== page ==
The Art of Virtualizing Live Events

April 15, 2020

From Cannes to the Tony’s, SXSW to Coachella, thousands of live events have been cancelled or postponed amidst the COVID-19 pandemic.

Some of these will simply have to wait until the world goes back to normal. There’s no way to hold the Tokyo Olympics via Zoom, for example. But many conferences, trade shows and festivals are thinking outside the box, reworking their programming to bring people together in a time when connection is needed most.

Taking the framework of an in-person event and adapting it to work virtually presents unique challenges to event promoters, but it can be done.

If you’re in the experiential, conference or trade show industry and considering virtualizing your event, keep reading to see examples of who’s doing it well, and tips for pulling it off yourself.

Live Events Going Virtual & How They’re Adapting

In February, Salesforce turned its Worldtour Sydney Conference into a virtual event in just ten days. They adapted many things, including their trade show floor. “The initial live event was meant to include an expo hall so our team built a digital experience inspired by the act of browsing booths,” Leandro Perez, VP Asia Pacific, writes in a company post detailing the process of digitizing the conference. “Attendees from around the world could explore 18 virtual rooms based on Salesforce Customer 360. A company expert hosted each room, sharing demos with visitors and answering questions in real time.” 

Mirren Live – the annual conference that typically brings together a who’s who of agency new business professionals in New York – is not only transforming into a virtual event, it’s reframing its content focus in the process. “We’re repositioning the entire conference to focus on how to generate revenue during a downturn,” said Mirren founder Brent Hodgins. “The subject matter is shifting to be 100% relevant.” Instead of hosting the physical conference in midtown Manhattan, Mirren Live is splitting the programming up into several days of virtual programming, with a one day in-person conference slated for October. And there’s a silver lining. “The upside to going virtual is that more people can come,” said Hodgins. Previously, companies who sent one or two executives to keep travel expenses low, will now be in a position to purchase digital passes for whole teams.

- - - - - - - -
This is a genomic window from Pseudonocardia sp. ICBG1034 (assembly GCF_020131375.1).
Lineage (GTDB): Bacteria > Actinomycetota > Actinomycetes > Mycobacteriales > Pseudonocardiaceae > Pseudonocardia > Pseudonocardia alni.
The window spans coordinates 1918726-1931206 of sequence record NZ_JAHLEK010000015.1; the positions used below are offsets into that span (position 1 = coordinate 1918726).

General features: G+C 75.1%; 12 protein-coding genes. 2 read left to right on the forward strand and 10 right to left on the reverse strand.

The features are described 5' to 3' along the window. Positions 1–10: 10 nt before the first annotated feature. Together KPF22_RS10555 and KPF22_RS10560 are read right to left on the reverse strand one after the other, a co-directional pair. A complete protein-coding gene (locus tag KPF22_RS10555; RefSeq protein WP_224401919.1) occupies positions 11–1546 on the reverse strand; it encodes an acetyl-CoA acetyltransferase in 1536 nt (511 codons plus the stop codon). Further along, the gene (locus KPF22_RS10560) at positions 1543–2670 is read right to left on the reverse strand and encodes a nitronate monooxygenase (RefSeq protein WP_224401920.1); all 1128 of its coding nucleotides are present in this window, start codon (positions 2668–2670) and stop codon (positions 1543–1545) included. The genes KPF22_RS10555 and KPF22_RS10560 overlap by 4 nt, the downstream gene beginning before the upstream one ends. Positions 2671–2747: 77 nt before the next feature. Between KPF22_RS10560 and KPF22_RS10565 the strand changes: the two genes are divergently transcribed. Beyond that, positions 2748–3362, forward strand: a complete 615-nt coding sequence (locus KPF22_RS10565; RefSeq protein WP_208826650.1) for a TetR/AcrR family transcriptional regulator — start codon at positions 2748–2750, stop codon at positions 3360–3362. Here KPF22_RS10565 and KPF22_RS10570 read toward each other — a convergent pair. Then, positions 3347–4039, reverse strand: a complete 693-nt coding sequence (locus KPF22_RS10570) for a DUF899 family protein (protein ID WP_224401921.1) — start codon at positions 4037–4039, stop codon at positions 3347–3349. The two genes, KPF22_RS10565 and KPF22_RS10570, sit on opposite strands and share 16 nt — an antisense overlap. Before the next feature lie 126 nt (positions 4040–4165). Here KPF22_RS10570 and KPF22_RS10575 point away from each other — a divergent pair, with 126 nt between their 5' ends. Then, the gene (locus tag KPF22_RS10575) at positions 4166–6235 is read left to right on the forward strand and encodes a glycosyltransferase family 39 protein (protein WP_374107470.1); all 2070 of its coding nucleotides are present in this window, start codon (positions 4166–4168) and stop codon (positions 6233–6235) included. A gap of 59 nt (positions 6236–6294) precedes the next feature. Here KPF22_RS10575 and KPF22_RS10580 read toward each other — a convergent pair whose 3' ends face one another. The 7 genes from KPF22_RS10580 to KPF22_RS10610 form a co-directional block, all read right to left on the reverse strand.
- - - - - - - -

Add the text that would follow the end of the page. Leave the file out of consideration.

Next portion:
The UnCancelled Music Festival is not a replacement of a live event, but rather a new event that organizers conceived of in the wake of live tour postponements and cancellations across the music industry, and it’s a stunning example of how event promoters are adapting using innovative streaming solutions. Writer/musician Ari Herstand put together the festival, which is airing via livestreaming company StageIT, with 25 independent venues curating streams through the platform simultaneously. Artists play 30 to 45-minute sets during the festival, which will take place on a weekly basis, with plans to stay active as long as the pandemic stalls live touring, with a portion of proceeds going to MusiCare’s COVID-19 Relief Fund. 

The Collision tech conference, originally slated to take place in May in Toronto, has moved to an online format, rebranding itself as Collision from Home. Speakers from Uber, PayPal, WhatsApp and more will take the “virtual” stage at the conference in June, which intends to pick back up its physical home in Toronto in 2021. We like the way they’re handling ticketing, with anyone who holds a 2020 ticket able to attend the livestreamed Collision from Home, as well as the in-person conference next year.